Finally, as the UK Population gets older, there is no getting away from the fact that a maturing population is a less mobile one.

So, what does this mean for Tamworth homeowners and landlords? 

Well, if Tamworth people are less inclined to move or find it hard to sell a property or acquire a new one, they are probably less likely to move to an improved job or a more prosperous part of the UK.

Many of the older generation in Tamworth are stuck in property that is simply too big for their needs. The fact is that, in Tamworth, nearly five out of every ten (or 48.6 per cent) owned houses has two or more spare bedrooms; or to be more exact …

10,571 of the 21,733 owned households in the Tamworth

area have two or more spare bedrooms.

So, as their children and grandchildren struggle to move up the housing ladder, with those young families bursting at the seams in homes too small for them i.e. overcrowding, we have a severe case of under-occupation with the older generation – grandparents staying put in their bigger homes, with a profusion of spare bedrooms.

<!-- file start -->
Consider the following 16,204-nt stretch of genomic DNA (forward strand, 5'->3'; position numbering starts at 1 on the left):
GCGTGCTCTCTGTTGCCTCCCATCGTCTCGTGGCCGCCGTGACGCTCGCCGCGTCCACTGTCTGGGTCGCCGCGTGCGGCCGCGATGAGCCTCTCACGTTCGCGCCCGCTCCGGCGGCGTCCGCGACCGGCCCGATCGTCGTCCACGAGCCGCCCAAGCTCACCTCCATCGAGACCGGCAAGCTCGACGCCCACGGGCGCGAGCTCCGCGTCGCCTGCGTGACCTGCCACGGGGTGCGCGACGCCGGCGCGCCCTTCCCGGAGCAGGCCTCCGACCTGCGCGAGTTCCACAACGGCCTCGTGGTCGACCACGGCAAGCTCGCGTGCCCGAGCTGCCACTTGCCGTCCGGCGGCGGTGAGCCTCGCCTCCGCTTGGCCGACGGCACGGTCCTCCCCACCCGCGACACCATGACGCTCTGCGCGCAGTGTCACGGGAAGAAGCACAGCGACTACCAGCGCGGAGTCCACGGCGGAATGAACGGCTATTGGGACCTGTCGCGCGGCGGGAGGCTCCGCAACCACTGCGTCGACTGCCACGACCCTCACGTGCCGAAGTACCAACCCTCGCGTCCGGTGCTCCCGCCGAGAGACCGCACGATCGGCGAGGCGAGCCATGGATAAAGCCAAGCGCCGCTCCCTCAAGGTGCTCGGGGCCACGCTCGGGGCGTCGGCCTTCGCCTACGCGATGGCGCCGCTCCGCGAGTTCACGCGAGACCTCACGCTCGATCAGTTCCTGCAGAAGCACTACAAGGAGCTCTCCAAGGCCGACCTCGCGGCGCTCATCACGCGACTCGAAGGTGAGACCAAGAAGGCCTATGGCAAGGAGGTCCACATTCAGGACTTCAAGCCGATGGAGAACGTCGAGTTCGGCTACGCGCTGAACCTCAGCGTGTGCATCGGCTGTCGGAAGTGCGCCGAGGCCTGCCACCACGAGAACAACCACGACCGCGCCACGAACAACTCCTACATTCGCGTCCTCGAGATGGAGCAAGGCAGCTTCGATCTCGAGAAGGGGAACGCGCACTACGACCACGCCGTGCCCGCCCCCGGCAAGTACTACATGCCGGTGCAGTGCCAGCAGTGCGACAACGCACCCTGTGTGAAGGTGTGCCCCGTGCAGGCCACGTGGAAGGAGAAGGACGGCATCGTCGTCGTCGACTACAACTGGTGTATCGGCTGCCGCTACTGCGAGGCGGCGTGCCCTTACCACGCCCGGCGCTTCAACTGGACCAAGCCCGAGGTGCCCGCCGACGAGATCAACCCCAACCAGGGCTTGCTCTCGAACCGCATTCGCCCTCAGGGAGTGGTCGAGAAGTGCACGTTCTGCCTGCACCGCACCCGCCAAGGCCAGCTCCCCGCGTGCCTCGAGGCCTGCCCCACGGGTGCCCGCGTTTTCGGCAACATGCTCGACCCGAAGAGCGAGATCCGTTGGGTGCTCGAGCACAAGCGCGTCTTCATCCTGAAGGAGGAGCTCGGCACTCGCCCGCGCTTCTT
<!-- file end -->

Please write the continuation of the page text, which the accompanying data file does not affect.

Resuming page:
Regrettably, I cannot see how the rate of properties being sold will rise any time soon. Many commentators have suggested the Government should give tax breaks to allow the older generation to downsize, yet in a recent White Paper on housing published just weeks before the General Election, there was no reference of any thoughtful and detailed policies to inspire or support them to do so.

This means that there could be an opportunity for Tamworth buy to let landlords to secure larger properties to rent out, as the demand for them will surely grow over the coming years. As for homeowners; well those in the lower and middle Tamworth market will find it a balanced sellers/buyers market, but will find it slightly more a buyers market in the upper price bands.

Interesting times ahead!

If you enjoyed reading my article, feel free to take a look my other online resources below:

Hall and Thompson Estate Agents Tamworth Youtube Channelhttps://www.youtube.com/channel/UCyF9OUR3g6E8HywCx7tU4DA

Follow The Buy-To-Let Property Investment Market in Tamworth https://www.tamworthpropertyblog.co.uk

Lorraine’s Tamworth Property Market LinkedIn Page https://www.linkedin.com/in/lorrainethompson2/

Hall and Thompson Estate Agents Tamworth Facebook Page https://www.facebook.com/Hallandthompsonestateagents/

Tamworth Hall and Thompson Estate Agents Twitter Page  https://twitter.com/hallandthompson

Slowing Tamworth Property Market? Yes and No!